The event goes through Sunday.

UPDATE: They are not letting me out of doing any of the panels. Oh well. See you there!

Higgs Boson Makes Me Laugh

The whole Higgs Boson thing is really interesting. Not only was is not discovered over the last several months, but in a way that makes it certain that it exists, but for other reasons as well. Higgs himself predicted its existence a very long time ago and was told by the greats that it really can’t exist, so he should be a model for all those people with Theories … like “they didn’t believe Higgs either, so I must be right!” … but instead the usual suspects have lined up (at least in the spam section of my blogs) to tell us how the Higgs Particle itself is a conspiracy.

Another thing is this whole wave-particle duality shtick. The Higgs is a wobbly gobbly everywherish gooblygop, for sure, but even though it is everywhere and affects everything, a tiny bit of it has to be ripped from the space-time continuum and turned into a piece of cosmic lint before we can “see” it, and even then we can’t really “see” it very well.

Also, I’m trying to remember what the social and cultural reaction were to the earlier discoveries of various particles. The term “smashing the atom” seems to have come from some of this early work. Most of what I remember of the earliest particles being discovered was conveyed to me after the fact reading Azimov’s Intelligent Mans Guide To the Physical Science, which I believe is no longer in print.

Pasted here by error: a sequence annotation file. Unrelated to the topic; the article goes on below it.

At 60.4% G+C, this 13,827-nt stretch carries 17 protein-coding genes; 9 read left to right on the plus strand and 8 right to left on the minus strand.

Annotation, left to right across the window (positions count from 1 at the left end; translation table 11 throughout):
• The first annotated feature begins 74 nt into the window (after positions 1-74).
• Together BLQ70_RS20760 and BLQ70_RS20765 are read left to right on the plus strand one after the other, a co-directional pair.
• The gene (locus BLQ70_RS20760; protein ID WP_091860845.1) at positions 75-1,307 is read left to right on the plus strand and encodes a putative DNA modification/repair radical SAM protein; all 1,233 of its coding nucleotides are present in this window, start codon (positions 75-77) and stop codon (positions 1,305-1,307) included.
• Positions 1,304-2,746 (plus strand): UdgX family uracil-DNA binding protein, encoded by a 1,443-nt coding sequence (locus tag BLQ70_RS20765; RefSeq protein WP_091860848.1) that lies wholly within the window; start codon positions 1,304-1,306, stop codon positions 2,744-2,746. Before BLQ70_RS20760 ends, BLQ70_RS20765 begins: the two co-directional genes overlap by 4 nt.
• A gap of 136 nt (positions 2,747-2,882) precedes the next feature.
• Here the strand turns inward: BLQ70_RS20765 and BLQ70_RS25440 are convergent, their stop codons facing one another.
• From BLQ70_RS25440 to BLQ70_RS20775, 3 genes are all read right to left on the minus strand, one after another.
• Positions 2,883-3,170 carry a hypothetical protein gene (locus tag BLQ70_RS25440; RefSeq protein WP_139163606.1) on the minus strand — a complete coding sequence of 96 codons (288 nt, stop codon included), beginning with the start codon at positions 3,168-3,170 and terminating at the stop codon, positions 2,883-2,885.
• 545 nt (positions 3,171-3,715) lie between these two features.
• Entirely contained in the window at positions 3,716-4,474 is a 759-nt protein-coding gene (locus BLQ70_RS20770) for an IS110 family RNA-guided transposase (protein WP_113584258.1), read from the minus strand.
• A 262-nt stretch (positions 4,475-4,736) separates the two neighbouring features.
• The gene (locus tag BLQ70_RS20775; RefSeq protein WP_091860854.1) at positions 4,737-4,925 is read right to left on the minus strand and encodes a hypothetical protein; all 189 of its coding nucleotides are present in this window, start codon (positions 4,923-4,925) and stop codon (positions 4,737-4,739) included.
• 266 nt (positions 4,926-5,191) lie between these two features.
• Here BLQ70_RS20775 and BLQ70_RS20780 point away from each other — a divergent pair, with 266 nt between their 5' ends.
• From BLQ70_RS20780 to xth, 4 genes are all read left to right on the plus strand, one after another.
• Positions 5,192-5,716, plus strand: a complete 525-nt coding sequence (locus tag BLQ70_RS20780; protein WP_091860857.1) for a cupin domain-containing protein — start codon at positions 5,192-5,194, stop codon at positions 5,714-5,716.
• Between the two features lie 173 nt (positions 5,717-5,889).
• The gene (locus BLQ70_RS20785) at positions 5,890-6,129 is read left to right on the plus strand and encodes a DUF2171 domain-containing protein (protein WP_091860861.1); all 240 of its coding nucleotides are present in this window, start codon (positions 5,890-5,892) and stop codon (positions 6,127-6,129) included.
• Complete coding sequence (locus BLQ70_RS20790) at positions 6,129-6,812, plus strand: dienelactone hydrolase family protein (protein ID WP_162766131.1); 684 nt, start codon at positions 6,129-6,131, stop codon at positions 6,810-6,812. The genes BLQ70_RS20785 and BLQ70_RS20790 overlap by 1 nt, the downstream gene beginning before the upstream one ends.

Were earlier discovered similar in their social and cultural effects or different? Anybody remember?

By the time that book was written in 1964, about twenty “particles” or wavy goobldy gobbly things (like “heat rays”) had been discovered. Since then, about a dozen. Here I note that the Higgs Boson is undiscoverable by Wikipedia. The “Timeline of Particle Discoveries” entry does not list the Higgs…doesn’t use the word Higgs on the list (though it is in the intro and elsewhere). Apparently, what happened yesterday was an unverified report of an excited neutral X-b baryon[citation needed]

Which leads us to the question of whether or not it was actually discovered. The New York Times says it was found: “Physicists Find Elusive Particle Seen as Key to Universe” … but was it really? What really happened, according to that report, was a bit more dramatic while at the same time being very subtle indeed:

Like Omar Sharif materializing out of the shimmering desert as a man on a camel in “Lawrence of Arabia,” the elusive boson has been coming slowly into view since last winter, as the first signals of its existence grew until they practically jumped off the chart.

And the top quark himself clarifies in case you were wondering if they really found it or not:

“I think we have it,” said Rolf-Dieter Heuer, the director general of CERN .. He and others said that it was too soon to know for sure…For now, some physicists are simply calling it a “Higgslike” particle

OK, whatever. What if its not “Higgs” but rather “Higgslike” in every possible respect? What do we do then?